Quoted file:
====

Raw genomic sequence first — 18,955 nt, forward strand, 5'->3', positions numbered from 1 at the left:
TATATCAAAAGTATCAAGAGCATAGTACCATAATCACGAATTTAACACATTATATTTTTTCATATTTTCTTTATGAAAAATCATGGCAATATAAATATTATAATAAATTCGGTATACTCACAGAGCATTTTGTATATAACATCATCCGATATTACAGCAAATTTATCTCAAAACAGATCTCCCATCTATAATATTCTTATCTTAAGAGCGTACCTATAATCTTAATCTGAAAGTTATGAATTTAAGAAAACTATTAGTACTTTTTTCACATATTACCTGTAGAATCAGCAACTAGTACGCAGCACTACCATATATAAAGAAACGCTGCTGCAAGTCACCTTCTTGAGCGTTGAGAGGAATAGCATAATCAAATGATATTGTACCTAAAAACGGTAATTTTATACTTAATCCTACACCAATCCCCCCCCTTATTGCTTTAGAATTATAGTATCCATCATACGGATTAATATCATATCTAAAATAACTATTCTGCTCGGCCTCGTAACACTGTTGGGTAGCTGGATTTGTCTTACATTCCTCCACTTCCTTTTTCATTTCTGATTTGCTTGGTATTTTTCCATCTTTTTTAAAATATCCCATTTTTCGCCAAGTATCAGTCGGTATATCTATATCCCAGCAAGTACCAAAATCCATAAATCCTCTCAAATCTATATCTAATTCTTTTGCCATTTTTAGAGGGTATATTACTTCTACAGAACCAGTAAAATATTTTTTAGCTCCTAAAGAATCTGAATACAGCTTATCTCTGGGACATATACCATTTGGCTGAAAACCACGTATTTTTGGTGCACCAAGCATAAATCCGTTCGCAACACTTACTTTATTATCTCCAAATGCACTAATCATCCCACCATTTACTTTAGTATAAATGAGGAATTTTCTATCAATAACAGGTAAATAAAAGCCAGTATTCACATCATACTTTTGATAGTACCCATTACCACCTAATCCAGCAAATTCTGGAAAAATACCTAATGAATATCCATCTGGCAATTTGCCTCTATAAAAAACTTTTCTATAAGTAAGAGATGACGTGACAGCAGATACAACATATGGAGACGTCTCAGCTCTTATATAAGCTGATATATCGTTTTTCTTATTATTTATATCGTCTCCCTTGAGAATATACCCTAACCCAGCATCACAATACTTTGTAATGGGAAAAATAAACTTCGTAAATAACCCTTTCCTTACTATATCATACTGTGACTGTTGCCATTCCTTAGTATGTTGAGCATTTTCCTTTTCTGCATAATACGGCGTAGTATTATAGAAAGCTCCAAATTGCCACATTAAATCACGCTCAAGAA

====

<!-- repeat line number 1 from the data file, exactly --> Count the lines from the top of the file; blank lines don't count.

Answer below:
Raw genomic sequence first — 18,955 nt, forward strand, 5'->3', positions numbered from 1 at the left: